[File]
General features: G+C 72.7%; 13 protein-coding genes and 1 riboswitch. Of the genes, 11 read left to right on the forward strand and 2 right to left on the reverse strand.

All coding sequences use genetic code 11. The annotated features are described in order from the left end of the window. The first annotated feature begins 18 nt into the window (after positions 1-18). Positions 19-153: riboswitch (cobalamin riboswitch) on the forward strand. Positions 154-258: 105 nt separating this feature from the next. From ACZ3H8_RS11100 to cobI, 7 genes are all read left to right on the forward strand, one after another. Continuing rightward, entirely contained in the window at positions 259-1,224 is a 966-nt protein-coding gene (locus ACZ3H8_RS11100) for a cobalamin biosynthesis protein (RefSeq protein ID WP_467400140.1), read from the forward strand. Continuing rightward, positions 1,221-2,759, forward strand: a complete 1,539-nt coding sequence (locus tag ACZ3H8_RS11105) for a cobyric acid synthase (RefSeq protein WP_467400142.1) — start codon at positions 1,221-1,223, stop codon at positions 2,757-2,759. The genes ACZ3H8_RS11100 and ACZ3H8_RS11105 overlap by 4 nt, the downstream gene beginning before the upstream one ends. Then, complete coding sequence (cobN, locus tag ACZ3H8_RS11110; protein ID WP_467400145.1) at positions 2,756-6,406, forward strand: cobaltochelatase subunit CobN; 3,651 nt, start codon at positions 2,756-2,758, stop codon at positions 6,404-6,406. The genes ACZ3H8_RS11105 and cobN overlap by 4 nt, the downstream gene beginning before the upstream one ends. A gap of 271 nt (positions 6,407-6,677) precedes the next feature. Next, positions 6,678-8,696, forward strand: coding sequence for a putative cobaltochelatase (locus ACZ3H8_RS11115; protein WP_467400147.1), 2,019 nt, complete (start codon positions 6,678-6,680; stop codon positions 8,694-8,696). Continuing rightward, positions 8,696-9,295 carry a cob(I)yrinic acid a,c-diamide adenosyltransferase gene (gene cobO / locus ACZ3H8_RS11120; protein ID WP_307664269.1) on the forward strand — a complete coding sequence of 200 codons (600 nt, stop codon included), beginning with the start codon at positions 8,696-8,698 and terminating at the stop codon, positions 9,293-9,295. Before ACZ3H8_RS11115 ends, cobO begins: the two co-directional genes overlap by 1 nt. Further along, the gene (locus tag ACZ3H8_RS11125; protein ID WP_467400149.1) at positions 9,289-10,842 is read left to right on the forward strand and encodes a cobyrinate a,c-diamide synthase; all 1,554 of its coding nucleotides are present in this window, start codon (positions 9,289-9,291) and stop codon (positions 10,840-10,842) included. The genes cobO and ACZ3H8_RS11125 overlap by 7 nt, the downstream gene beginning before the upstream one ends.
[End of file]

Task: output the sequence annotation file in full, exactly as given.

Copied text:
General features: G+C 72.7%; 13 protein-coding genes and 1 riboswitch. Of the genes, 11 read left to right on the forward strand and 2 right to left on the reverse strand.

All coding sequences use genetic code 11. The annotated features are described in order from the left end of the window. The first annotated feature begins 18 nt into the window (after positions 1-18). Positions 19-153: riboswitch (cobalamin riboswitch) on the forward strand. Positions 154-258: 105 nt separating this feature from the next. From ACZ3H8_RS11100 to cobI, 7 genes are all read left to right on the forward strand, one after another. Continuing rightward, entirely contained in the window at positions 259-1,224 is a 966-nt protein-coding gene (locus ACZ3H8_RS11100) for a cobalamin biosynthesis protein (RefSeq protein ID WP_467400140.1), read from the forward strand. Continuing rightward, positions 1,221-2,759, forward strand: a complete 1,539-nt coding sequence (locus tag ACZ3H8_RS11105) for a cobyric acid synthase (RefSeq protein WP_467400142.1) — start codon at positions 1,221-1,223, stop codon at positions 2,757-2,759. The genes ACZ3H8_RS11100 and ACZ3H8_RS11105 overlap by 4 nt, the downstream gene beginning before the upstream one ends. Then, complete coding sequence (cobN, locus tag ACZ3H8_RS11110; protein ID WP_467400145.1) at positions 2,756-6,406, forward strand: cobaltochelatase subunit CobN; 3,651 nt, start codon at positions 2,756-2,758, stop codon at positions 6,404-6,406. The genes ACZ3H8_RS11105 and cobN overlap by 4 nt, the downstream gene beginning before the upstream one ends. A gap of 271 nt (positions 6,407-6,677) precedes the next feature. Next, positions 6,678-8,696, forward strand: coding sequence for a putative cobaltochelatase (locus ACZ3H8_RS11115; protein WP_467400147.1), 2,019 nt, complete (start codon positions 6,678-6,680; stop codon positions 8,694-8,696). Continuing rightward, positions 8,696-9,295 carry a cob(I)yrinic acid a,c-diamide adenosyltransferase gene (gene cobO / locus ACZ3H8_RS11120; protein ID WP_307664269.1) on the forward strand — a complete coding sequence of 200 codons (600 nt, stop codon included), beginning with the start codon at positions 8,696-8,698 and terminating at the stop codon, positions 9,293-9,295. Before ACZ3H8_RS11115 ends, cobO begins: the two co-directional genes overlap by 1 nt. Further along, the gene (locus tag ACZ3H8_RS11125; protein ID WP_467400149.1) at positions 9,289-10,842 is read left to right on the forward strand and encodes a cobyrinate a,c-diamide synthase; all 1,554 of its coding nucleotides are present in this window, start codon (positions 9,289-9,291) and stop codon (positions 10,840-10,842) included. The genes cobO and ACZ3H8_RS11125 overlap by 7 nt, the downstream gene beginning before the upstream one ends.